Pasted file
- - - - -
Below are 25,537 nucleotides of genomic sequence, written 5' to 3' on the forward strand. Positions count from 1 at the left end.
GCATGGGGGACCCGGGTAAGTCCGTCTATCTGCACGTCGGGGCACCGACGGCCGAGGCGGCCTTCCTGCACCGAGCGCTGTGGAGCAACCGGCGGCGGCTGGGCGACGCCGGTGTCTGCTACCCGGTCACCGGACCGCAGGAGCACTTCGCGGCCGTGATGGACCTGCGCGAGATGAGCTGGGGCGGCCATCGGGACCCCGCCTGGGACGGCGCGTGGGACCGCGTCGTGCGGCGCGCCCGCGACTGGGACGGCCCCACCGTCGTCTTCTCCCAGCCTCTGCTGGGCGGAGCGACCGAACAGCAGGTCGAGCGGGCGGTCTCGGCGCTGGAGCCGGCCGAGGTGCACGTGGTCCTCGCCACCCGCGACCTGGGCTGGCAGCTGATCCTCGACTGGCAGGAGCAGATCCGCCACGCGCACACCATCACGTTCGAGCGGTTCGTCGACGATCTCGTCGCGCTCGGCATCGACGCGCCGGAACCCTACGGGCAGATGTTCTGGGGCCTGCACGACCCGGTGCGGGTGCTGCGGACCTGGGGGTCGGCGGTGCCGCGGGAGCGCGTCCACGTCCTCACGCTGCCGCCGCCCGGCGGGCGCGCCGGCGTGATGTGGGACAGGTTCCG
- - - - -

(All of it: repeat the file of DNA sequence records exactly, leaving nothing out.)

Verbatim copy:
Below are 25,537 nucleotides of genomic sequence, written 5' to 3' on the forward strand. Positions count from 1 at the left end.
GCATGGGGGACCCGGGTAAGTCCGTCTATCTGCACGTCGGGGCACCGACGGCCGAGGCGGCCTTCCTGCACCGAGCGCTGTGGAGCAACCGGCGGCGGCTGGGCGACGCCGGTGTCTGCTACCCGGTCACCGGACCGCAGGAGCACTTCGCGGCCGTGATGGACCTGCGCGAGATGAGCTGGGGCGGCCATCGGGACCCCGCCTGGGACGGCGCGTGGGACCGCGTCGTGCGGCGCGCCCGCGACTGGGACGGCCCCACCGTCGTCTTCTCCCAGCCTCTGCTGGGCGGAGCGACCGAACAGCAGGTCGAGCGGGCGGTCTCGGCGCTGGAGCCGGCCGAGGTGCACGTGGTCCTCGCCACCCGCGACCTGGGCTGGCAGCTGATCCTCGACTGGCAGGAGCAGATCCGCCACGCGCACACCATCACGTTCGAGCGGTTCGTCGACGATCTCGTCGCGCTCGGCATCGACGCGCCGGAACCCTACGGGCAGATGTTCTGGGGCCTGCACGACCCGGTGCGGGTGCTGCGGACCTGGGGGTCGGCGGTGCCGCGGGAGCGCGTCCACGTCCTCACGCTGCCGCCGCCCGGCGGGCGCGCCGGCGTGATGTGGGACAGGTTCCG